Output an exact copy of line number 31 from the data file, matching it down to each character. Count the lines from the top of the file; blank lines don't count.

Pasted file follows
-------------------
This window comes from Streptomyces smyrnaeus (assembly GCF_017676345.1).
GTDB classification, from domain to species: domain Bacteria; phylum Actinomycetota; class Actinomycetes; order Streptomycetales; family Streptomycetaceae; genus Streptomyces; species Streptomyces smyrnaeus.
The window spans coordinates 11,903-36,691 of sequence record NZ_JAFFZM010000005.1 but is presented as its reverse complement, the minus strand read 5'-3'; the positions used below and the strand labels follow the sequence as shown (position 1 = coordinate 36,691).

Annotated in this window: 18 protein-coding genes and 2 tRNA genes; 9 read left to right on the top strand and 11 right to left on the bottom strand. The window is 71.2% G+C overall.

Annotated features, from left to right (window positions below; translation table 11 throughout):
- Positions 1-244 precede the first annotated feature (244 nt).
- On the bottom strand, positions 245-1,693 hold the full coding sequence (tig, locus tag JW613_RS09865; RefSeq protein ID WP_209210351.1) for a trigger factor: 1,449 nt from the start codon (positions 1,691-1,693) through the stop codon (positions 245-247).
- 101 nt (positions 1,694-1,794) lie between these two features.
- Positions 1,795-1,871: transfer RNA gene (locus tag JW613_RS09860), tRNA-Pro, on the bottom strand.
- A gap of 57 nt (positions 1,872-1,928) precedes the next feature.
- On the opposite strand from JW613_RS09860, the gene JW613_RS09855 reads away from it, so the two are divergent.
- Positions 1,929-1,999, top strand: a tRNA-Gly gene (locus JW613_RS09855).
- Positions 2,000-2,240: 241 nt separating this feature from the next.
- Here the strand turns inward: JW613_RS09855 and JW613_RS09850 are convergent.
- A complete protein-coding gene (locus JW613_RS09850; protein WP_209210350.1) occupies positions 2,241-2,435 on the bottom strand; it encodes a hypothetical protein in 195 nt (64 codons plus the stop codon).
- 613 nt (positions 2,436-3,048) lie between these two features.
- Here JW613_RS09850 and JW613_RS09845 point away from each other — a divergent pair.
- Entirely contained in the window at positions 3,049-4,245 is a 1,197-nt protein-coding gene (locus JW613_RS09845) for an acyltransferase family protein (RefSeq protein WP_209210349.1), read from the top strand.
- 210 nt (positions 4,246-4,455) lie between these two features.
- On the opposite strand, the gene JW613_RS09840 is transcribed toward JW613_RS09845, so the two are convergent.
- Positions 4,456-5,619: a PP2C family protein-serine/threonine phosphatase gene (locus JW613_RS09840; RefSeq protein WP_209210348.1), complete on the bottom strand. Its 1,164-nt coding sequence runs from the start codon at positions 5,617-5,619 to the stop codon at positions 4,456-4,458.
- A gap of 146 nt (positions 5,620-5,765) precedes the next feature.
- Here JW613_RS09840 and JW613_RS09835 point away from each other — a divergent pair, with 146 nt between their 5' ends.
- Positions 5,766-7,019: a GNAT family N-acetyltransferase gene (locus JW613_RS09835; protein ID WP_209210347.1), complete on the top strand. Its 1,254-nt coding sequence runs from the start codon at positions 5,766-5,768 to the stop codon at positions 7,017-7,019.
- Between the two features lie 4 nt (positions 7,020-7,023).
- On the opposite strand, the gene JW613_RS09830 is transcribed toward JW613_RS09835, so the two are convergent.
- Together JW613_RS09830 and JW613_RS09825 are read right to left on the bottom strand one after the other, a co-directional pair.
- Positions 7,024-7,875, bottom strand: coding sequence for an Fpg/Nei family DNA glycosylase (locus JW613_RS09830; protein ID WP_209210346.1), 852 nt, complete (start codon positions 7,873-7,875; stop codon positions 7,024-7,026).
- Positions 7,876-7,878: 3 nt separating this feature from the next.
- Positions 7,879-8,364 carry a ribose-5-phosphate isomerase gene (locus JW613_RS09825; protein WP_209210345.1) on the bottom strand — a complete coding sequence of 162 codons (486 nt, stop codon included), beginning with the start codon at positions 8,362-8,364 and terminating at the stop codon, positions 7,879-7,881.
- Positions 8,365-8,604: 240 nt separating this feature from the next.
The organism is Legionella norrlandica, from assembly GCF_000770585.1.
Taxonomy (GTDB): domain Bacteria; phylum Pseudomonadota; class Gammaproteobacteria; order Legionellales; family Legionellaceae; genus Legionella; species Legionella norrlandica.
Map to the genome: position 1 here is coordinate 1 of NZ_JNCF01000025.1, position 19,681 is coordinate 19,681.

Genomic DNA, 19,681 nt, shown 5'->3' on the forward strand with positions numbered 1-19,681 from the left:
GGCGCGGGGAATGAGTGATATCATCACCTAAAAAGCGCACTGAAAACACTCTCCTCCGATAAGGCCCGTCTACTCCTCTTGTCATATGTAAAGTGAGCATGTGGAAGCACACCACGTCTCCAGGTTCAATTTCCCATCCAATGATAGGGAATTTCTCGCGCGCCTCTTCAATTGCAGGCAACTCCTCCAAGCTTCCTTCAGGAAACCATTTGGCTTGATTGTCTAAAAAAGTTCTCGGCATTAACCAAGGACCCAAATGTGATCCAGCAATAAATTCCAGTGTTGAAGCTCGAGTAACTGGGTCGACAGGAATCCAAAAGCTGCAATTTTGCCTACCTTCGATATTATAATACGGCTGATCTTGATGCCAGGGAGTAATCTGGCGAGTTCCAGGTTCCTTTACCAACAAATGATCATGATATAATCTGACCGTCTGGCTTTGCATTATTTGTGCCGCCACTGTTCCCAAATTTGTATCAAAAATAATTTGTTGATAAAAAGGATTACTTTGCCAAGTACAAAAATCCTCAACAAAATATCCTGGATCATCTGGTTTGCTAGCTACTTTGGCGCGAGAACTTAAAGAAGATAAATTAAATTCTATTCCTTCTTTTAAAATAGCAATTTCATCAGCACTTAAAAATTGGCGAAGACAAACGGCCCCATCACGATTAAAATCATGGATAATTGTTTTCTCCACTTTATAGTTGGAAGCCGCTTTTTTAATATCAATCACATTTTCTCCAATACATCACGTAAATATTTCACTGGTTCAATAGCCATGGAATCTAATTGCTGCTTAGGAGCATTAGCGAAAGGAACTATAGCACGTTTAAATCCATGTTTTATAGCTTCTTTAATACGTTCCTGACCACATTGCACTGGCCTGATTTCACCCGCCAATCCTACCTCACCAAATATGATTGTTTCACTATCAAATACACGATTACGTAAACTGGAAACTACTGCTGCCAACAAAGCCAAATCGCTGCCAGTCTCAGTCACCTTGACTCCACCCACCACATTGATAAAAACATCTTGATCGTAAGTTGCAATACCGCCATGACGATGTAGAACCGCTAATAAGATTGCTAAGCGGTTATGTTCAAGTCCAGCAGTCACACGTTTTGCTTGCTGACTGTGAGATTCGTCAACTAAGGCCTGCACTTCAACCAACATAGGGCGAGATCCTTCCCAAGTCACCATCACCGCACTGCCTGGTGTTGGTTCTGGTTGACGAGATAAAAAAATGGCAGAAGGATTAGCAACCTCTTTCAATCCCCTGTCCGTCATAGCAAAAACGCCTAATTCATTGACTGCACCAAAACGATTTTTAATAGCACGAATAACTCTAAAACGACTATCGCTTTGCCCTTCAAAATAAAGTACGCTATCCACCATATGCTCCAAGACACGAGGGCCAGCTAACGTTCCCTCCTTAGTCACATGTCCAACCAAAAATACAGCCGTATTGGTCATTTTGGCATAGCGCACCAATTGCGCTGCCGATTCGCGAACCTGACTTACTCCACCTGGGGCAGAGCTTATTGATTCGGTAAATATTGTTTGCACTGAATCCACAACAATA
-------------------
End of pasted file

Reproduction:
- Positions 8,365-8,604: 240 nt separating this feature from the next.